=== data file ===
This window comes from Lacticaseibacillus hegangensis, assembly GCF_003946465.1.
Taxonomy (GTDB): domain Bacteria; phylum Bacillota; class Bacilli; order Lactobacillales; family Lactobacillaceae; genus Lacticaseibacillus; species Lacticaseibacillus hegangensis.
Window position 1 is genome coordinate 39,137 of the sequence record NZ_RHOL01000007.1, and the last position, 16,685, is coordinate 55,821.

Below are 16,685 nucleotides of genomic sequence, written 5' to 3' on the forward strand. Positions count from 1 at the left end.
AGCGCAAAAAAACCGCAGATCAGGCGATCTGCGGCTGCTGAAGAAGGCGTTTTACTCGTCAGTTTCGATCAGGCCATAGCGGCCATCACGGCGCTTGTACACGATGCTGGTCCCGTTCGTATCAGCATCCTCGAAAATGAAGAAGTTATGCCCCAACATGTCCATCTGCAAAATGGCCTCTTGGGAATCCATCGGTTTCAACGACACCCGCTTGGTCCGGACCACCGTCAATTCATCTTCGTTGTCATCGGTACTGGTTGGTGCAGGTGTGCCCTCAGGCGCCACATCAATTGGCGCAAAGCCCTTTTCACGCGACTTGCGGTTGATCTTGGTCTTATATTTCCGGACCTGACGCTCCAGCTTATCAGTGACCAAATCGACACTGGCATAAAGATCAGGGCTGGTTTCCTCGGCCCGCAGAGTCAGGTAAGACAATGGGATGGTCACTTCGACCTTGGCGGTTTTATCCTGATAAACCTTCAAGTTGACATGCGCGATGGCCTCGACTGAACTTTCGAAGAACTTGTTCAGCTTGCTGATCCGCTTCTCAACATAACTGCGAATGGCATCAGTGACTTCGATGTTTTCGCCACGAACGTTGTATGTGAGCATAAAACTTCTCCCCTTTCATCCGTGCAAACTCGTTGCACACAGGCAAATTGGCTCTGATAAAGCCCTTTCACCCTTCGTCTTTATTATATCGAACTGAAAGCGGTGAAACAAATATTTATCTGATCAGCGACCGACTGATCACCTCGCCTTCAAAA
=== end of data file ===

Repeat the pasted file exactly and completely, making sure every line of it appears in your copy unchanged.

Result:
This window comes from Lacticaseibacillus hegangensis, assembly GCF_003946465.1.
Taxonomy (GTDB): domain Bacteria; phylum Bacillota; class Bacilli; order Lactobacillales; family Lactobacillaceae; genus Lacticaseibacillus; species Lacticaseibacillus hegangensis.
Window position 1 is genome coordinate 39,137 of the sequence record NZ_RHOL01000007.1, and the last position, 16,685, is coordinate 55,821.

Below are 16,685 nucleotides of genomic sequence, written 5' to 3' on the forward strand. Positions count from 1 at the left end.
AGCGCAAAAAAACCGCAGATCAGGCGATCTGCGGCTGCTGAAGAAGGCGTTTTACTCGTCAGTTTCGATCAGGCCATAGCGGCCATCACGGCGCTTGTACACGATGCTGGTCCCGTTCGTATCAGCATCCTCGAAAATGAAGAAGTTATGCCCCAACATGTCCATCTGCAAAATGGCCTCTTGGGAATCCATCGGTTTCAACGACACCCGCTTGGTCCGGACCACCGTCAATTCATCTTCGTTGTCATCGGTACTGGTTGGTGCAGGTGTGCCCTCAGGCGCCACATCAATTGGCGCAAAGCCCTTTTCACGCGACTTGCGGTTGATCTTGGTCTTATATTTCCGGACCTGACGCTCCAGCTTATCAGTGACCAAATCGACACTGGCATAAAGATCAGGGCTGGTTTCCTCGGCCCGCAGAGTCAGGTAAGACAATGGGATGGTCACTTCGACCTTGGCGGTTTTATCCTGATAAACCTTCAAGTTGACATGCGCGATGGCCTCGACTGAACTTTCGAAGAACTTGTTCAGCTTGCTGATCCGCTTCTCAACATAACTGCGAATGGCATCAGTGACTTCGATGTTTTCGCCACGAACGTTGTATGTGAGCATAAAACTTCTCCCCTTTCATCCGTGCAAACTCGTTGCACACAGGCAAATTGGCTCTGATAAAGCCCTTTCACCCTTCGTCTTTATTATATCGAACTGAAAGCGGTGAAACAAATATTTATCTGATCAGCGACCGACTGATCACCTCGCCTTCAAAA